We all remember what happened eleven years ago this very Tuesday. Last year, on the ten year anniversary of 9/11, I wrote the following words in my journal, reflecting on not just the profundity of the day itself, but some lessons that my life’s course had been teaching me the past few years:
Why does death change everything? How is it that we can hate the soul of another, and yet when informed of their impending deceasing we arrive at their bed as if we had never left? Why is forgiveness and love so incredibly easy and forthcoming when the loss of a long lost loved one is upon us? How can I as a “good” and “loving” human being despise another and then rush to their deathbed should I be called to do so? I believe this reveals more of the barbarity of man than the inhospitality of God.
One of my favorite movies is “Thirteen Days,” about the Cuban Missile Crisis. A top member of the national security team at the time looked right at Bobby Kennedy at a certain point in the debate about what to do and said: “Bobby, sometimes there is only one right choice, and you thank God when it’s so clear.”
Looking back on 9/11, I can’t help but feel the same. I woke up early this morning to a perfectly sunny, blue sky, just like that day. You know, we throw around the feel-good phrases like “Never Forget,” and “God Bless the USA,” but I am tempted to think that at the end of the day, that’s all they are: lines that make us feel good, but which are ultimately meaningless. What’s the point of a line we can say, but not live?
We certainly learned things as a nation. We realized, without any room for doubt, who our enemy was, and to a certain extent, the nature of that enemy. But if we peel back the veil of time these past eleven years, we, or at least I, remember that there was something much deeper, and far more powerful that we remembered after 9/11. We remembered each other. We remembered in a new way love of family, love of friends, and love of fellow man. Most importantly, at least for a fleeting moment, we remembered God. 9/11 was one of those moments that, while all of us wish it had never happened, nonetheless induced a catharsis that probably would not have happened without it, and despite the pain and the anguish, the images of our fellow citizens being murdered, we thanked God that, at least for the moment, it was all so clear. Our hearts had waxed cold. Many of us realized that day that the love we thought we had for our loved ones was not what it should be, or that, perhaps it was strong, but we rarely took the pains to express it. In other words, we took our loved ones for granted. On 9/11, it was undeniable that, as the scriptures have taught us for thousands of years and we refuse to listen, life is short. Those we love most, and even ourselves, could be gone in a moment.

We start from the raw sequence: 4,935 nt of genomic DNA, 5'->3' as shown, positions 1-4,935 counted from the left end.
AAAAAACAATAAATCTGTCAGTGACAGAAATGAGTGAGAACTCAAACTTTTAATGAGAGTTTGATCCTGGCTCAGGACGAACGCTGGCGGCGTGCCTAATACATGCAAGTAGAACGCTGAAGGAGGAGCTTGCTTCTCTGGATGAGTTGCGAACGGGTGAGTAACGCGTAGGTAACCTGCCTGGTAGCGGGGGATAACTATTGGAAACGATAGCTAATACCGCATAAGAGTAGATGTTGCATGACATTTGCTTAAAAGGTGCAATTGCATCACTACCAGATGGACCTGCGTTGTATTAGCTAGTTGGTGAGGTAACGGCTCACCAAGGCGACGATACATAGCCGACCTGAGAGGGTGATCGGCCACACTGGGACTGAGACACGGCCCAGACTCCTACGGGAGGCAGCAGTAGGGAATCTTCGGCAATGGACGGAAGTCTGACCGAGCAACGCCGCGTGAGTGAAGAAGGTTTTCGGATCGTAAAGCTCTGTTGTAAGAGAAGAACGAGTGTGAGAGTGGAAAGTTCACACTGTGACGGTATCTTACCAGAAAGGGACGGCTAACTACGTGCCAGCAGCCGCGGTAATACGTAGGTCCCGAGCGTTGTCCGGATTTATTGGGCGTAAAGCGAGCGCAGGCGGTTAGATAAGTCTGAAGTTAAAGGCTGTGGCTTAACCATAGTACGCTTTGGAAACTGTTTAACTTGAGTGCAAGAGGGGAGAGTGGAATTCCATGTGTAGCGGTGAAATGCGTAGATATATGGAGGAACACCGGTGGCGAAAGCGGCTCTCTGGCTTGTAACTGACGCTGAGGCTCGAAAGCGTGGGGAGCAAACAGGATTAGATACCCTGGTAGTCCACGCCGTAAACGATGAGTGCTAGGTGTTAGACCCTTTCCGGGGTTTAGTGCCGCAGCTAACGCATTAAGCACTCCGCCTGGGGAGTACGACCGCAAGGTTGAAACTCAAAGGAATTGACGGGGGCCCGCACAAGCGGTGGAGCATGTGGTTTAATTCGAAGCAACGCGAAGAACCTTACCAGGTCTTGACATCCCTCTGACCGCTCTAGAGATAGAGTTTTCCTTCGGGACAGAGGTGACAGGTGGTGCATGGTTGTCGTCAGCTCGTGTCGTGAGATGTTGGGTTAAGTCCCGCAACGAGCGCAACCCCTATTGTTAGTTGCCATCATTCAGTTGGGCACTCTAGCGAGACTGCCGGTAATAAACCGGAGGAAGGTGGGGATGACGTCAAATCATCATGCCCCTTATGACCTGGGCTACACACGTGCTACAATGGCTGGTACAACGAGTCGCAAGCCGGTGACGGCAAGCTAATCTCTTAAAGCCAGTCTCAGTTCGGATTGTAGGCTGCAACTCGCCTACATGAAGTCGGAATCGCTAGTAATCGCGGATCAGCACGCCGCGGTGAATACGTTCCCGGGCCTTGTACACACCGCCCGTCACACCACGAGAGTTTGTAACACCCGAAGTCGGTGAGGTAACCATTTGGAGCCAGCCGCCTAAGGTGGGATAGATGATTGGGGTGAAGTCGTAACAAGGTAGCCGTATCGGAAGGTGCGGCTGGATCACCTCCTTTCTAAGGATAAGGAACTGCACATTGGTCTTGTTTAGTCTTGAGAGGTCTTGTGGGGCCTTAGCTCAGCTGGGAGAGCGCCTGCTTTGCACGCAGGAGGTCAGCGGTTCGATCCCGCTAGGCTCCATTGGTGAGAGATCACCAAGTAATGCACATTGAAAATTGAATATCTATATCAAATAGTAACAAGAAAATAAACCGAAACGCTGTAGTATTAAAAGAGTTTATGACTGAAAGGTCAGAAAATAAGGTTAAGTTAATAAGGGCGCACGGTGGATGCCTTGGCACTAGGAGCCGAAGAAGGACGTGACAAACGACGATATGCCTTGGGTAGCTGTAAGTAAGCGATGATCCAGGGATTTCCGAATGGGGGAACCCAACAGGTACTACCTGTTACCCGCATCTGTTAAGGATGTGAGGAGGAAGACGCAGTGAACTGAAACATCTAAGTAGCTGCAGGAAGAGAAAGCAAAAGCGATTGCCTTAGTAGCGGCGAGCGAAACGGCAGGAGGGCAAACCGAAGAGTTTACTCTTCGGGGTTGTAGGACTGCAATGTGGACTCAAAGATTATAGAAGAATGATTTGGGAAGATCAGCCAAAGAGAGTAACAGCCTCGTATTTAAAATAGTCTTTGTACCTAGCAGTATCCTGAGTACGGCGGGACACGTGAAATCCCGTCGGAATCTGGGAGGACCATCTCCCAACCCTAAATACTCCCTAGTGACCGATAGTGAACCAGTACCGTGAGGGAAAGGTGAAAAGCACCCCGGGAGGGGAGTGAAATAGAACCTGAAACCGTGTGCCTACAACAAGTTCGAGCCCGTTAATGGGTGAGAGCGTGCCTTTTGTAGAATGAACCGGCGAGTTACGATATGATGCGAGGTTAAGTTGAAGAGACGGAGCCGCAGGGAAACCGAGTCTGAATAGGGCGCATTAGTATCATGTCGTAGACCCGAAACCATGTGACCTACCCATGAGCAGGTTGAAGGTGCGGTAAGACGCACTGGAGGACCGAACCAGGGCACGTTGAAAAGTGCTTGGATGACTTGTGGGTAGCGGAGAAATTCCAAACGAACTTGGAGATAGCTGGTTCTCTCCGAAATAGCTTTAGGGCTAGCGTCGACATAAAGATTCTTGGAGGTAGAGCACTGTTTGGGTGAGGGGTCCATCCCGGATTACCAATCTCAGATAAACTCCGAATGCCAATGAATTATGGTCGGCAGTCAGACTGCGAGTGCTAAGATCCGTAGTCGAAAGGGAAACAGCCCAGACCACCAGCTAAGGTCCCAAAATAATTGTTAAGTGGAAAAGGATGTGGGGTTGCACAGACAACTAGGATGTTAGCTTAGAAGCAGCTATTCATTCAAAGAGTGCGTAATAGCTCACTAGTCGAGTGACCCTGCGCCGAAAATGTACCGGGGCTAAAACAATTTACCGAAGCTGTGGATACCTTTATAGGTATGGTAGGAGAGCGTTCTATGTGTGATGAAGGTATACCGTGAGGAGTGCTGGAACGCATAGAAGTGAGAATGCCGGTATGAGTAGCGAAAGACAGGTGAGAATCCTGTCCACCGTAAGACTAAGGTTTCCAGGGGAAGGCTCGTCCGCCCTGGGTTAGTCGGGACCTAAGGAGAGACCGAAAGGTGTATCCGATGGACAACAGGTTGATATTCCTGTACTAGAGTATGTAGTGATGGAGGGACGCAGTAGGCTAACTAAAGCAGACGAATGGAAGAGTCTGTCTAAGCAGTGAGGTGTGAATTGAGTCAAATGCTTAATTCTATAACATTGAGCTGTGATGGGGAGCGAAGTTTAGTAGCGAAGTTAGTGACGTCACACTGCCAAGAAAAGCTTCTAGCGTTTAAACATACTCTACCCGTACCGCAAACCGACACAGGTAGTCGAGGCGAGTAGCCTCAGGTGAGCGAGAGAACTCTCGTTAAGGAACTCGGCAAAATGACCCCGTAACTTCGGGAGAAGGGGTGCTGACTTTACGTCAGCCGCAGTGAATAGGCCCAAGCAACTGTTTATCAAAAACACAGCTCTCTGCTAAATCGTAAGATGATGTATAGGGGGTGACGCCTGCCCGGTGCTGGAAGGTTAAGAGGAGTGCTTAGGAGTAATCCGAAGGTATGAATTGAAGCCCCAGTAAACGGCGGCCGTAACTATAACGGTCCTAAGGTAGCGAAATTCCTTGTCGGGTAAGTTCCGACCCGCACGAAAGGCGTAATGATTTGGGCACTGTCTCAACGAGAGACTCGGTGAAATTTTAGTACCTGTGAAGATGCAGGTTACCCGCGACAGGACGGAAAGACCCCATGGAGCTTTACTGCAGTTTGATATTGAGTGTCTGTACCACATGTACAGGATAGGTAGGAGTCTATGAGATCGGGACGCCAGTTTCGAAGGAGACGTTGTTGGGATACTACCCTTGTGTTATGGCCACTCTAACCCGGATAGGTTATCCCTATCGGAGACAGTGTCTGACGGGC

When I wrote that journal entry, at the same time that I was reflecting on 9/11, I was also remembering the death of my Aunt Felicia. She was not a blood relative, but she mine as well have been, for she was probably the single best “family” member I have ever had beyond my immediate family. She was like a second mother to me, and no one, no one, served as selflessly, as lovingly, as joyfully as she did. I remember the day my mom called in 2006 to tell me that her cancer had returned. Through a long series of many months, and what eventually was slightly over a year, I saw this truly beloved person in my life deteriorate right before my eyes. The cancer began in her lungs, and quickly spread to her liver, her kidneys, her spine, her brain, and every other conceivable place in her body. It was everywhere, and it was literally consuming her. At the end, she could no longer walk because of the excruciating pain in her spine, and she was sleeping twenty three hours a day. She was completely bald, and her face, her beautiful, loving, welcoming face, had become swollen almost beyond recognition.
I remember the last trip we took to go see her. She was so happy just to be with us. She had always been happy, but Aunt Felicia outdid herself that time. We all just baked, made great food, watched movies, talked for hours, laughed like little kids…it was a truly wonderful time. But then it came to an end, and the weight of the fact that this could very well be the last time we ever saw our Aunt Felicia hit all of us. I kept it together for the sake of my cousins, my sister, and most of all my mom, but I was literally in pain at the thought of losing her. I remember the last hug, which lasted for at least a minute. I remember her whispering in my ear not to worry, that even if she did leave, she’d be with Jesus. I was hugging her with the desire to encourage her, and here she was encouraging me. I said I loved her, she said she loved me, we kissed, and that was the last time I saw her. She was dead a few months later.